The 13 Female Cyclists Who Completed The Tour De France

But there wasn't prize money or a yellow jersey waiting for them when they arrived at the Champ-Elysees.

They rode all 3,351 kilometres of the Tour de France, but when a group of 13 women arrived at the Champ-Elysees on Saturday there was no champagne or yellow jersey waiting for them.

The 13 amateur female cyclists instead hope for recognition, respect and the restatement of the Tour de France Feminin -- the female Tour de France. The all-girls race ran alongside the men's race between 1984 and 1989, but it is no more.

Tetiana Kalachova and her team mates rose early to compete in the three-week event, just like the male riders, but they did it the day before.

"We want a women's stage race with the same media coverage and the same attention as men have," Tetiana Kalachova told The Associated Press.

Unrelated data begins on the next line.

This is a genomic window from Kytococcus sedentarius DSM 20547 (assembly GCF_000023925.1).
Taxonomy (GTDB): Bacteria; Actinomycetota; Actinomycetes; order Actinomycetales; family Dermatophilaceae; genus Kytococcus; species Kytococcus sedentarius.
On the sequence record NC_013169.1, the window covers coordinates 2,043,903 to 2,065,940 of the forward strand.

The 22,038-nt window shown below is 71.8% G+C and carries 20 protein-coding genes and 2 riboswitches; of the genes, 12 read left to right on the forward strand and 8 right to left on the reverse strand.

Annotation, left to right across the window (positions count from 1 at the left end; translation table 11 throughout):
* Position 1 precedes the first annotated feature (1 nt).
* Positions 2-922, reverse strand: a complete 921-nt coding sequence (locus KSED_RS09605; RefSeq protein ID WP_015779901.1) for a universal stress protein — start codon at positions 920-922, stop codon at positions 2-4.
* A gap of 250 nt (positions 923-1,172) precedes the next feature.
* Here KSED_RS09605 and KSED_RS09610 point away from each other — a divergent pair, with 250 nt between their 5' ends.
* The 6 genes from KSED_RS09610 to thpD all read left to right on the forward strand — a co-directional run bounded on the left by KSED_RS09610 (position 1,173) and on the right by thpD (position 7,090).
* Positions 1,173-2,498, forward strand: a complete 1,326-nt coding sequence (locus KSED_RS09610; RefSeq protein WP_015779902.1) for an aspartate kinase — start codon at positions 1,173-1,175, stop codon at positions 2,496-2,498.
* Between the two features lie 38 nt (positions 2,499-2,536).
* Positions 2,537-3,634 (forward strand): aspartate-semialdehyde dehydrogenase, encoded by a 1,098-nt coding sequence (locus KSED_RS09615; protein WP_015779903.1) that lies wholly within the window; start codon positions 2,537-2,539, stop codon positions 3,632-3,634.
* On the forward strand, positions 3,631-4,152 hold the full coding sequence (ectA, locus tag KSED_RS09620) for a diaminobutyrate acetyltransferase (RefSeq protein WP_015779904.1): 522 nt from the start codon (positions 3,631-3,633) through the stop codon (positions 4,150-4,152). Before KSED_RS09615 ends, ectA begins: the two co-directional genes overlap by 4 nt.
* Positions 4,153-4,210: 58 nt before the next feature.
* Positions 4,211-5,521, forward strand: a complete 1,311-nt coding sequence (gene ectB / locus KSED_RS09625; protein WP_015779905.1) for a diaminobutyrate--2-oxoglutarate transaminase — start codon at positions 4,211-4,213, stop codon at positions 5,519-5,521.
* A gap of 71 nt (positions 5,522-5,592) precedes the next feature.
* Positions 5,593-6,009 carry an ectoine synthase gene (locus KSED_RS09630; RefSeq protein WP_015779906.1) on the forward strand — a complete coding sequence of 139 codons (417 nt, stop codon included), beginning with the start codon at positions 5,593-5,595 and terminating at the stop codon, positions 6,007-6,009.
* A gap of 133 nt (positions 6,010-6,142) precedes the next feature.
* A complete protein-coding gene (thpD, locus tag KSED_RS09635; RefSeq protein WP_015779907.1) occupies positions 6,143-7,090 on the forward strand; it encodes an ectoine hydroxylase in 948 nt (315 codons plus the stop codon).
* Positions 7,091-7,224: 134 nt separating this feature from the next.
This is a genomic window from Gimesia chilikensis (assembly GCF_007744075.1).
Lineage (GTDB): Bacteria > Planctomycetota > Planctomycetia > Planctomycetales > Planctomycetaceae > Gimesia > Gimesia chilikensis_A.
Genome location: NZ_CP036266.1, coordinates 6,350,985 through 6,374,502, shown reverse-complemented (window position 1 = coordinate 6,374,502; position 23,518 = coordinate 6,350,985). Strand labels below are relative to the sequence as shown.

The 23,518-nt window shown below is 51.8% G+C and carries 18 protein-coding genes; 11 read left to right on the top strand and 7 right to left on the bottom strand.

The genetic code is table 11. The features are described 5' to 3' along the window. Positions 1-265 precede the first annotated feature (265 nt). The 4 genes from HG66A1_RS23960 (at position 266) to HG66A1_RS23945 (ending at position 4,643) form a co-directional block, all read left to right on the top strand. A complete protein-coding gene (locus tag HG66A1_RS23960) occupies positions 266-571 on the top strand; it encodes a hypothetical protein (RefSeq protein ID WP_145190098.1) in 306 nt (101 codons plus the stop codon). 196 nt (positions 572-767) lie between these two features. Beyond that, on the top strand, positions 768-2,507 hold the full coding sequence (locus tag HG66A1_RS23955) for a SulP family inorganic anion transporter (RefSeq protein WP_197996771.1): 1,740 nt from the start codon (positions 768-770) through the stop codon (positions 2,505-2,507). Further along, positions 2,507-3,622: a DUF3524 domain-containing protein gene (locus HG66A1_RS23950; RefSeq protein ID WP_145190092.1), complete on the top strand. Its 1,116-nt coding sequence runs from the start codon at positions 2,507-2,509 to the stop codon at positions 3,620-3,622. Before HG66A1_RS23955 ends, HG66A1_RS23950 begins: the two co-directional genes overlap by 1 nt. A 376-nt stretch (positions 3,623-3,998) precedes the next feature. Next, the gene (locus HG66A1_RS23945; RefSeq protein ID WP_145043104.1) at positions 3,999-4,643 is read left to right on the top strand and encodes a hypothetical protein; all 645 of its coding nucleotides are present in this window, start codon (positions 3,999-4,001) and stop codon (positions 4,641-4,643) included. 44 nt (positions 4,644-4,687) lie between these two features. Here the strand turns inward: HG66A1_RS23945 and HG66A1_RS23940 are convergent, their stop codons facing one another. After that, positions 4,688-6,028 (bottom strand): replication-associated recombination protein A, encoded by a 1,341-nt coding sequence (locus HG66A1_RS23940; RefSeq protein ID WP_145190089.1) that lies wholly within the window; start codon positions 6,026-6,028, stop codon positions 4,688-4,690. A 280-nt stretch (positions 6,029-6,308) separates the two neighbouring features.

"Not necessarily the same roads and not necessarily the same quantity of dates, but with the same appreciation."

There are many differences between the official men's race and the women's unofficial one. For starters, the women have to compete with the traffic as they navigate the steep inclines of the French alps and harsh cobblestones in Roubaix, where the men have roads blocked off for them to pass.

"We respect the traffic signs. We stop at red lights. We respect the rules," Kalachova said.

"We are trying to prove that women, even amateurs, totally clean --no doping, no special assistance -- are able for this kind of effort."

The 13 women also want to highlight the inequality that exists within cycling. They are calling for a stage race of some description that would be just as important as the Tour de France, but for women.

Featured Image: Twitter/ Desellesauvelo